China warns foreign planes entering defense zone
China said it has begun issuing warnings to foreign military planes entering its self-declared air defense zone over the East China Sea amid heightened tensions with its neighbors, especially Japan.
Bitter rhetoric between the neighbors has spiked since Japanese Prime Minister Shinzo Abe made a late-December visit to a war shrine in Tokyo that outraged Beijing. Abe this week compared the tense relationship to the pre-World War I rivalry between Britain and Germany. Japanese officials say the comment was meant as a warning to avoid war.
Chinese state media quoted air force spokesman Shen Jinke as saying several kinds of Chinese planes recently patrolled the sweeping zone that was declared in November. He said the planes identified several foreign military aircraft, flew alongside them and issued them warnings. He didn’t identify the planes or say when the patrol was conducted.
The zone is a “purely defensive measure that conforms to international practice,” Shen said.
The U.S., Japan and other countries denounced the zone’s declaration in November as provocative and said they would ignore China ‘s demands that their military aircraft announce flight plans, identify themselves and follow Chinese instructions. China has said it would take unspecified measures against aircraft that disobey.
In a policy address Friday in Tokyo, Abe reiterated Japan’s position, saying it would “not tolerate any attempt to change the status quo by force.” He said Japan would beef up its defensive capabilities “in order to defend the safety in the southwestern region, as well as the vast sea and airspace around Japan.”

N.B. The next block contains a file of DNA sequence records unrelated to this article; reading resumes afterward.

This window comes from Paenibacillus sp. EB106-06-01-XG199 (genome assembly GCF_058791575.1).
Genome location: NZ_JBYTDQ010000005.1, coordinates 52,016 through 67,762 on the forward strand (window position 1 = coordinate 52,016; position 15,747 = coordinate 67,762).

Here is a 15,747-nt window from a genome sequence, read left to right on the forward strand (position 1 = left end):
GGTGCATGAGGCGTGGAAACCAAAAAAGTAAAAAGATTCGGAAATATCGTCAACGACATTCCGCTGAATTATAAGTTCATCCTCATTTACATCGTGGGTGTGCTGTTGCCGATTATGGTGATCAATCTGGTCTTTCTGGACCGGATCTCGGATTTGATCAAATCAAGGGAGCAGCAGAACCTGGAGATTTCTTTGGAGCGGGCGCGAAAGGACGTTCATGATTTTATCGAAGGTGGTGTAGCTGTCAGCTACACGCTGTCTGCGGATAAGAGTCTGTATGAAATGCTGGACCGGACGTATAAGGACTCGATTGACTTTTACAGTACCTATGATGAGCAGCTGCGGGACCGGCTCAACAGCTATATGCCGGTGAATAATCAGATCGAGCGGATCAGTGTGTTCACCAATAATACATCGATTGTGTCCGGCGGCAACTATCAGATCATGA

The zone is seen primarily as targeting Japanese and U.S. military flights over the East China Sea. Its declaration followed more than a year of heightened tensions between China and Japan over control of a series of tiny uninhabited islands in the East China Sea. The zone pointedly incorporates the island chain, known as Senkaku in Japanese and Diaoyu in Chinese, which are controlled by Tokyo but claimed by Beijing.
The zone also incorporates a vast area of international airspace from Taiwan to the Korean Peninsula and overlaps in places with zones enforced by South Korea and Japan.
China and Japan have been engaged in a heightened war of words since Abe visited the Yasukuni shrine honoring war dead, including commanders executed as war criminals for committing atrocities in China and elsewhere during World War II. China has furiously protested the visit and launched a new round of invective against Japan in international media and diplomatic circles.
Abe says the visits are intended to pay homage to those who died and to show his commitment to pacifism, not to praise war criminals.